0.6292 

CBT 
3.6496 
8.7508 
7.9428 
 

0.9124 
8.7508 
31.7711 
 
10 
Present 
3.8351 
10.7949 
9.5870 
0.6412 

0.9412 
9.5641 
37.6432 
0.6426 

Hadji et al. [42] 
3.7462 
10.8680 
9.9878 
0.7064 

0.9262 
9.5513 
39.2717 
0.7091 

Reddy [20] 
3.8859 
10.9381 
9.7119 
0.6465 

0.9536 
9.6905 
38.1382 
0.6586 

Touratier [22] 
3.8913 
10.9420 
9.7238 
0.6708 

0.9537 
9.6908 
38.1414 
0.6858 

CBT 
3.8097 
9.6072 
9.5228 
 

0.9524 
9.6072 
38.0913 
 
5.3 The free vibrations of FG beams
The free vibration responses of FG beams were investigated. Fundamental frequencies were obtained for various power law exponent values and L/h ratios. The results were compared to those presented by Reddy [20], Simsek [39], Thai and Vo [37], Vo et al. [45], and Timoshenko [19] and those obtained with the CBT. Fundamental frequencies were presented in the following nondimensional form:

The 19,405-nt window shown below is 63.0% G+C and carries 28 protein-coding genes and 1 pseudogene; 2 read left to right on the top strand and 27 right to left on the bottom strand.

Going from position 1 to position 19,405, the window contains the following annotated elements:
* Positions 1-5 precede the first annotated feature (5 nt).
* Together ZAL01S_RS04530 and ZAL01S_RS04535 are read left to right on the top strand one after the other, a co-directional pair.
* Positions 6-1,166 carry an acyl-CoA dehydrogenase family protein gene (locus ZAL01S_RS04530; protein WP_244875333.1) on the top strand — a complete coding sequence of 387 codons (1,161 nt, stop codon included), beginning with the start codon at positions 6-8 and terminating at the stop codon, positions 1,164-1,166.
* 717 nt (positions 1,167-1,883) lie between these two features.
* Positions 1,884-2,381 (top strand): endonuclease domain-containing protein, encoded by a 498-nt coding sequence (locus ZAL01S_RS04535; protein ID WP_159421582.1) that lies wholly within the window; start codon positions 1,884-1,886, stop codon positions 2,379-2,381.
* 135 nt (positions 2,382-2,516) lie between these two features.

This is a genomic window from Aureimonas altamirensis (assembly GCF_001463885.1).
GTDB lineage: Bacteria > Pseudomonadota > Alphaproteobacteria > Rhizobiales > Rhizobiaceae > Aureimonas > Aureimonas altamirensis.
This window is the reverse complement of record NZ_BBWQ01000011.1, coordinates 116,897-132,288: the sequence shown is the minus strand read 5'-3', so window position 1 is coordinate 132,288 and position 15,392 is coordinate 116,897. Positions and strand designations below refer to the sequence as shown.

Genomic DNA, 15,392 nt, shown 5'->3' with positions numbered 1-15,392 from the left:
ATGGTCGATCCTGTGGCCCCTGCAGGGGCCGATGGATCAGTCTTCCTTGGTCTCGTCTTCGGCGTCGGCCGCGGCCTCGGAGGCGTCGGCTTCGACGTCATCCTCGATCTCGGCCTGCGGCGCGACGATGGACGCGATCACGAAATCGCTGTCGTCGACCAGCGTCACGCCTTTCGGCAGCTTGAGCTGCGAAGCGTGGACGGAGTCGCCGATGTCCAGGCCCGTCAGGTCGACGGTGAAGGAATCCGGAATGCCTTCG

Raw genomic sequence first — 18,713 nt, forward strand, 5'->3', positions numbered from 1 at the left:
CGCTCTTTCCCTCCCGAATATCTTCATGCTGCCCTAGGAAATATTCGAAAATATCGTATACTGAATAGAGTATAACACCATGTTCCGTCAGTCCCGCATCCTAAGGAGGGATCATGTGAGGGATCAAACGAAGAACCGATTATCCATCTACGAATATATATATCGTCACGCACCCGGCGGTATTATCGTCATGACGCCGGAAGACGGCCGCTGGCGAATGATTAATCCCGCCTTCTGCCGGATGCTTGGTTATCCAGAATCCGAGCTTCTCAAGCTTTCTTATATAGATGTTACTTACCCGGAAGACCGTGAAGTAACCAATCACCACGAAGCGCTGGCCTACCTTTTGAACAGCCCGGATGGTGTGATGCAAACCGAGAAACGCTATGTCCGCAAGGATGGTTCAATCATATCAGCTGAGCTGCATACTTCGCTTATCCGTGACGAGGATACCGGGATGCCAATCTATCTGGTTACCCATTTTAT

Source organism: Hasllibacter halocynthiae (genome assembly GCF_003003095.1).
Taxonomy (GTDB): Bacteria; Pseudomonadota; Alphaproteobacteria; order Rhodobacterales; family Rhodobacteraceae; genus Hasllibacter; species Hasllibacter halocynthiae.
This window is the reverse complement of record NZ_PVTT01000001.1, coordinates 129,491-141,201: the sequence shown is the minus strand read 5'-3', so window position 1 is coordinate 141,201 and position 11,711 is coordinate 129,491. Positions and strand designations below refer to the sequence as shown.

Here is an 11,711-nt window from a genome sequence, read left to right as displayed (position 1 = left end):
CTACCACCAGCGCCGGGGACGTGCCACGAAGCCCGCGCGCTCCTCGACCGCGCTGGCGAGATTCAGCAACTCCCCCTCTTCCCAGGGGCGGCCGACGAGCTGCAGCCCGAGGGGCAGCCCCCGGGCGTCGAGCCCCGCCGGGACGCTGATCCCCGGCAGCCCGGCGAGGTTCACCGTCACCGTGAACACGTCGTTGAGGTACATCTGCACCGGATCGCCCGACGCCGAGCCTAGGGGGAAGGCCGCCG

.
Table 4 shows the nondimensional fundamental frequencies ( ) of simply supported FG beams. The natural frequencies of first three bending modes are presented. Table 4 reveals that the fundamental frequencies obtained using the theory presented in this research were in excellent agreement with those obtained by other researchers. The numerical results showed that all shear deformation theories predicted more or less the same frequencies, whereas the CBT overestimated all frequencies due to a neglect of shear deformation. The effects of a power law exponent, p, on the frequencies of FG beams are shown in Figure 6(b). It was observed that increases in power law exponent values led to reductions of fundamental frequencies. This was because the increases in power law exponent values resulted in decreases in elasticity modulus values. It should be noted that the fundamental frequencies were higher when there were higher modes of vibration.